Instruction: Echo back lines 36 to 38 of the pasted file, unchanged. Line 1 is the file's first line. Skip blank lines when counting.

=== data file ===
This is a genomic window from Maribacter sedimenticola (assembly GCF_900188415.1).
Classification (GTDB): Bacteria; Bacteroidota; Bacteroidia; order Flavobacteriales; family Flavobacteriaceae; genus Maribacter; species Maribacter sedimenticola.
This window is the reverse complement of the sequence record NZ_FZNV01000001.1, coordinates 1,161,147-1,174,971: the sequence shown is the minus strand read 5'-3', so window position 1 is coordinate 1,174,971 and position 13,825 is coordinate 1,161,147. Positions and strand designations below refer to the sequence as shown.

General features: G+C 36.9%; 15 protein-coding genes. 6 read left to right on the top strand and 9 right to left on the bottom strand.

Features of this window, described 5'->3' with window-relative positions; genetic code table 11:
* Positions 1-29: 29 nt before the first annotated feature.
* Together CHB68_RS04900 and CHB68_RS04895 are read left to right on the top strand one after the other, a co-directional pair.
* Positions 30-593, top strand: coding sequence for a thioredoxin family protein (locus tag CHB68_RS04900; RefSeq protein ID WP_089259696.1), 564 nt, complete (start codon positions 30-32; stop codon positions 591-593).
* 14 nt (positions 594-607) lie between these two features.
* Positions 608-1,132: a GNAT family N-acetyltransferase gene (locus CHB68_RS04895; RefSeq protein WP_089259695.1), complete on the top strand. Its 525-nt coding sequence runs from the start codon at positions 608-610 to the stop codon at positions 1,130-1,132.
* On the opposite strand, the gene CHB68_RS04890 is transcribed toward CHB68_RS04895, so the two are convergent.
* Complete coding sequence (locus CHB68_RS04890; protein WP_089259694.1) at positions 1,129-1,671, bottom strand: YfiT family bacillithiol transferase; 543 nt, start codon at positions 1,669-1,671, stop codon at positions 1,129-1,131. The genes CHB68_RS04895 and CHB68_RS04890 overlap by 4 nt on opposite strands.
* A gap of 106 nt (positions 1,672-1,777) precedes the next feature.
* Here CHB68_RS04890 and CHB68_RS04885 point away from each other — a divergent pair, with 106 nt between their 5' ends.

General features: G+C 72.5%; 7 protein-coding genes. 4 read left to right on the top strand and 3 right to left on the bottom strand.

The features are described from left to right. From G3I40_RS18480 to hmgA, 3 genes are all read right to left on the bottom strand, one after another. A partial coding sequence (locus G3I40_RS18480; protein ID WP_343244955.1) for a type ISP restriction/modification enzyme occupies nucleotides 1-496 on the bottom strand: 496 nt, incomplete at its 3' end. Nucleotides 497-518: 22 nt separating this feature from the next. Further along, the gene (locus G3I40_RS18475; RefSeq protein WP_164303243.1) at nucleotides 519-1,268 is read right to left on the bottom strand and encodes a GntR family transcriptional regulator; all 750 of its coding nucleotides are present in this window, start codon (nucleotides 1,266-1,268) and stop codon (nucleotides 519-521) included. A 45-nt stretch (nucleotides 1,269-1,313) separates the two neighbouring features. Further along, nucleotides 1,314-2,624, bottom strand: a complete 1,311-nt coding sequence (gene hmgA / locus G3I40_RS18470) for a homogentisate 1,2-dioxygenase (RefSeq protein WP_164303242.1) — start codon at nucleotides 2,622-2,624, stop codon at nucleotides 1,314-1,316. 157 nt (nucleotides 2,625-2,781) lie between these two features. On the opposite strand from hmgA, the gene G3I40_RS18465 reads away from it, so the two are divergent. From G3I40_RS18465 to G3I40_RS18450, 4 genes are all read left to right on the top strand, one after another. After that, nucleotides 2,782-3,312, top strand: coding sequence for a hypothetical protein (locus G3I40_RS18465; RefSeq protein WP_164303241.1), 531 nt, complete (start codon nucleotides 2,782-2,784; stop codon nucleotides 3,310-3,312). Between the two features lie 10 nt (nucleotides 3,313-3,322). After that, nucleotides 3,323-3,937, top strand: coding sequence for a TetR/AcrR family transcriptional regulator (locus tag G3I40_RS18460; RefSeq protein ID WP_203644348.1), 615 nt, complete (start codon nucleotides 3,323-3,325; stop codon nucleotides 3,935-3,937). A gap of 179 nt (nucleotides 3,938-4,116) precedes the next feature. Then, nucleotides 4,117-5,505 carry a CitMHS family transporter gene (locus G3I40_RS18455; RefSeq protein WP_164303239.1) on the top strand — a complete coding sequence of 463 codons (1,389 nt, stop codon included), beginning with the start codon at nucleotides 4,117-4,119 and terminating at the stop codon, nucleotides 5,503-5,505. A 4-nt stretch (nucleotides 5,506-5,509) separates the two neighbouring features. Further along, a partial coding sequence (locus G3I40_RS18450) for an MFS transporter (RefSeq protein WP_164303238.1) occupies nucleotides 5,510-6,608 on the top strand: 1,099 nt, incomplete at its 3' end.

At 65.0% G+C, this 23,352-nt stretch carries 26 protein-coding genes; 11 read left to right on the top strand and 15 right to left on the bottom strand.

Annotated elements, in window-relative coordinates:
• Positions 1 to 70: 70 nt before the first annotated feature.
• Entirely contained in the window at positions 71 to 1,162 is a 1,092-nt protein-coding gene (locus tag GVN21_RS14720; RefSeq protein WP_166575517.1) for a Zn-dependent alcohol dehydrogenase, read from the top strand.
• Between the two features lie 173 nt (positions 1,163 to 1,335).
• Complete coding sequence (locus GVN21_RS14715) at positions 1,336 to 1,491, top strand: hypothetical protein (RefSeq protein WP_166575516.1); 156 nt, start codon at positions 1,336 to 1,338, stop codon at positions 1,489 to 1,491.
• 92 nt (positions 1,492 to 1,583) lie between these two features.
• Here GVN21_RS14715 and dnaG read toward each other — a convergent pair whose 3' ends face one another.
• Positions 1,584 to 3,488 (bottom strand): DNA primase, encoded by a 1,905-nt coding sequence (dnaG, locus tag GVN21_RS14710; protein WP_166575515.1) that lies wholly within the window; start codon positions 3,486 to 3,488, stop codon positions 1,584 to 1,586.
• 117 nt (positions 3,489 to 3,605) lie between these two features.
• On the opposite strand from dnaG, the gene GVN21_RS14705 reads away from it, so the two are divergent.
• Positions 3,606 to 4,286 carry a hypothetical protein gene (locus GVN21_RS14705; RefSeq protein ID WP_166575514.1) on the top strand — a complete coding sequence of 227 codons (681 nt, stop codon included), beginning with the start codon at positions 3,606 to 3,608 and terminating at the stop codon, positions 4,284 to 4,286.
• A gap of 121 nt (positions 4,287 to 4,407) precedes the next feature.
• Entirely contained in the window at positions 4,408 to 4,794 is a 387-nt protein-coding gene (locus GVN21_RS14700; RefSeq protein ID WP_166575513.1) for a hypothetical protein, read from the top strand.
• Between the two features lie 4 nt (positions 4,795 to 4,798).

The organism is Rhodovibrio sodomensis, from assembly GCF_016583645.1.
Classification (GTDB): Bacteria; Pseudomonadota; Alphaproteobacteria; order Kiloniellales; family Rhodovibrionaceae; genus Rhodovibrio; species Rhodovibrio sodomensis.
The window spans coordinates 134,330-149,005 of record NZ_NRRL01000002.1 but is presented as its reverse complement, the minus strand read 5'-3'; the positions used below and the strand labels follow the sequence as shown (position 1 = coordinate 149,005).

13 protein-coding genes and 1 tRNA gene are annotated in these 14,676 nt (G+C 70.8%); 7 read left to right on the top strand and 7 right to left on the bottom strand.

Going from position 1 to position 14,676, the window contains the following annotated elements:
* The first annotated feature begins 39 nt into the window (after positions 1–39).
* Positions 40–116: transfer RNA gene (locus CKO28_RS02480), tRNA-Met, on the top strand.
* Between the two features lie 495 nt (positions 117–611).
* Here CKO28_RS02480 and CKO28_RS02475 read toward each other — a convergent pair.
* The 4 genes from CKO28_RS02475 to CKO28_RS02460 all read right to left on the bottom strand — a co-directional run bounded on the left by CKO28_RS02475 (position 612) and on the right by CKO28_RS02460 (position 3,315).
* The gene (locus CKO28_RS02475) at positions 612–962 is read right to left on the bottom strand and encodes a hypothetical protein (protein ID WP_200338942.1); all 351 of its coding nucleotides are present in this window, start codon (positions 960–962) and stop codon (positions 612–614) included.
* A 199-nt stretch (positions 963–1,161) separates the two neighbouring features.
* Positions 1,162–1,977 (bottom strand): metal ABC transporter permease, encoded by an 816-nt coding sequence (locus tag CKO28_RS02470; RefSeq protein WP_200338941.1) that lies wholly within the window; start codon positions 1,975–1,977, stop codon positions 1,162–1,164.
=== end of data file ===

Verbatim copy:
Going from position 1 to position 14,676, the window contains the following annotated elements:
* The first annotated feature begins 39 nt into the window (after positions 1–39).
* Positions 40–116: transfer RNA gene (locus CKO28_RS02480), tRNA-Met, on the top strand.